The subject of gluttony is misunderstood by many people. Sometimes, during the Thanksgiving holiday, or after some big meal, someone will jokingly say, “I hope the preacher doesn’t preach on gluttony.” At other times, I have been accused of “not preaching on gluttony” or “not condemning gluttony” when this is not the case. When I have preached against such sins as smoking, drinking alcohol, and other things, some who try to justify their sins will ask, “People today are also guilty of eating too much, so how about preaching on gluttony? Isn’t that a sin, too?” Friends, gluttony is a sin. What we fail to recognize is that the sin of gluttony encompasses more than merely eating too much at a meal. It is indicative of a wrong attitude and a wrong manner of life that needs to be corrected.
Defining The Term
The word “glutton” is found only twice in the KJV (Deut. 21:20; Prov. 23:21). Similarly, the word “gluttonous” is only found twice in the KJV (Matt. 11:29; Lk. 7:34). (By comparison, the ASV, NKJ, and ESV include Prov. 23:20, 28:7, and Titus 1:12.) When we look up “glutton” in a Bible dictionary and other similar references, we see that the word means something far deeper than just someone eating too much at a meal. Therefore, let us study this word and learn the truth.
In the Unger’s Bible Dictionary, we learn that “glutton” means, “(Heb. from zalal, “to shake,” hence to “be loose” morally). A debauchee (Deut. 21:20; Prov. 23:21); “gluttonous” (Prov. 23:20; 28:27), meaning a free liver, one who is unrestrained (Matt. 11:19; Lk. 7:34)” (p. 480). Another definition for “glutton” comes from The International Standard Bible Encyclopedia, which says, in part, “zalel, “to be lavish”; ... To shake or pour out,” “to be lavish, a squanderer.” (Deut. 21:20 and Prov. 23:21) In Greek, the term is “phagos”, meaning an eater, a glutton. This was a term applied to Christ in His freedom from asceticism (Matt. 11:19; Lk. 7:34) (Editor’s Note: “Asceticism” means one employed in devotions, a recluse, a hermit, JJ). Also, Titus 1:12 (“slow bellies” = “Idle gluttons”); Prov. 23:20; 28:7” (Vol. 2, p. 1239).
A third definition of “glutton” is from the Holman Bible Dictionary. “...greedy and voracious eating... Associated with stubbornness, rebellion, disobedience, drunkenness, and wastefulness (Deut. 21:20). A more general ... term ... good-for-nothing is reflected as, “wastrel”, “profligate”, “riotous”. When Jesus was accused of being “a glutton and a drunkard” (Matt. 11:19) it was in this expanded sense of being one given to loose and excessive living. Gluttony makes one sleepy, leads to laziness, and eventually to poverty (Prov. 23:21).” (p. 656).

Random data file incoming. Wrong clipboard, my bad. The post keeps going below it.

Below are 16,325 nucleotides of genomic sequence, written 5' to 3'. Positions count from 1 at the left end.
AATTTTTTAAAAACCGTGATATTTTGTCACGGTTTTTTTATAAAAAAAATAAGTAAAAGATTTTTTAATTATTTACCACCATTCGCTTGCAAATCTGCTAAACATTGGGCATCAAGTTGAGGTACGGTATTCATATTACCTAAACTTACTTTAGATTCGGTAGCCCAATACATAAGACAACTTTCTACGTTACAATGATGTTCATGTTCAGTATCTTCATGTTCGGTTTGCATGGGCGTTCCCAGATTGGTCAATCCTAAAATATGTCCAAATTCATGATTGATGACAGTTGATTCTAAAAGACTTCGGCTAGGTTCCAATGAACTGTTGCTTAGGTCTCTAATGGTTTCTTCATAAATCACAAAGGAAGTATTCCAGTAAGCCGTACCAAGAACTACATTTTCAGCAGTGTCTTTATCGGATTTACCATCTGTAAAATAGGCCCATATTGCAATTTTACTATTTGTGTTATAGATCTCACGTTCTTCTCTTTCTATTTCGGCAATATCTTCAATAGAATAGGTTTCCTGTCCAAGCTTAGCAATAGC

When we take the time to define the word “glutton,” we see that merely thinking of gluttony as being guilty of eating too much does not give us an accurate picture of what God is saying. Yes, there are passages which condemn eating too much (Ex: Prov. 25:16, 27; etc.). However, “gluttony” is far more than that. Overeating is but a symptom of the larger problem of laziness, of being idle, of having a sense of entitlement, having loose morals, and being unrestrained. (Can we not see this multiple times in this society?) All of these actions are condemned by God in Scripture, and are all included in the word “gluttony”! Once we know this, we must examine ourselves to make sure that we, in this land of plenty, are not gluttons. Truly, this is just another example of how we who are Christians must live in the world, but cannot be like the world (cf. I Cor. 5:10).
Jesus — A Glutton?
By knowing the true meaning of the word “glutton,” we get a picture of just how insulting the people were to Jesus when they called Him a “glutton” and “drunkard” (Matt. 11:19; Lk. 7:34). When the Pharisees saw Him teaching the publicans, sinners, and others, they turned this into an opportunity for scorn (Think: “Birds of a feather flock together.”), rather than what it was — an opportunity Christ took to teach those who were lost in sin and needed salvation (Matt. 9:11-13). The result was that the people accused Jesus of being a gluttonous drunkard! In other words, they were calling Jesus a lazy man with loose morals who was associating with folks who were like-minded!
We know this was not the case at all. Jesus did not condone their sins, but went to them to teach them and bring them out of their sins. To Zacchaeus the publican, Jesus said, “For the Son of man is come to seek and to save that which was lost” (Lk. 19:10), and this included him (Lk. 19:9). To Nicodemus the chief of the Pharisees, Jesus told him what to do to be in the kingdom of God (Jn. 3:3, 5). Jesus knew how folks showed favoritism (Matt. 5:46-47), but Jesus was not a respecter of persons! He taught the same thing to all people! (cf. I Cor. 4:17b)
Jesus was not a glutton. Rather, this insult was hurled at Him because the Jews who saw and heard Him did not like what He was doing.
When we understand what the word “glutton” truly means, then we must say that the subject of “gluttony” has not been ignored or “glossed-over” by any true preacher of the gospel! When sins such as debauchery, loose living, laziness, etc., are condemned (cf. Acts 24:25; Phil. 4:6; etc.), then gluttony has been condemned!
The question is are we guilty of gluttony? Let us examine ourselves and see (II Cor. 13:5). Let us see whether or not we are guilty of loose morals, of laziness, idleness, and the like. Are we idle or lazy in the work of the Lord? We better not be (I Cor. 15:58). Are we guilty of having a sense of “entitlement” when it comes to spiritual blessings? May this never be the case, but may we always recognize the Source of all spiritual blessings who is above and be thankful (Eph. 1:3; Heb. 5:8-9; Col. 3:15b, 17). Gluttony is a terrible sin. However, we can be forgiven of it and can avoid future temptation by being in a right relationship with Christ Jesus (Mk. 16:16; Jas. 4:7-8; Eph. 6:11; etc.).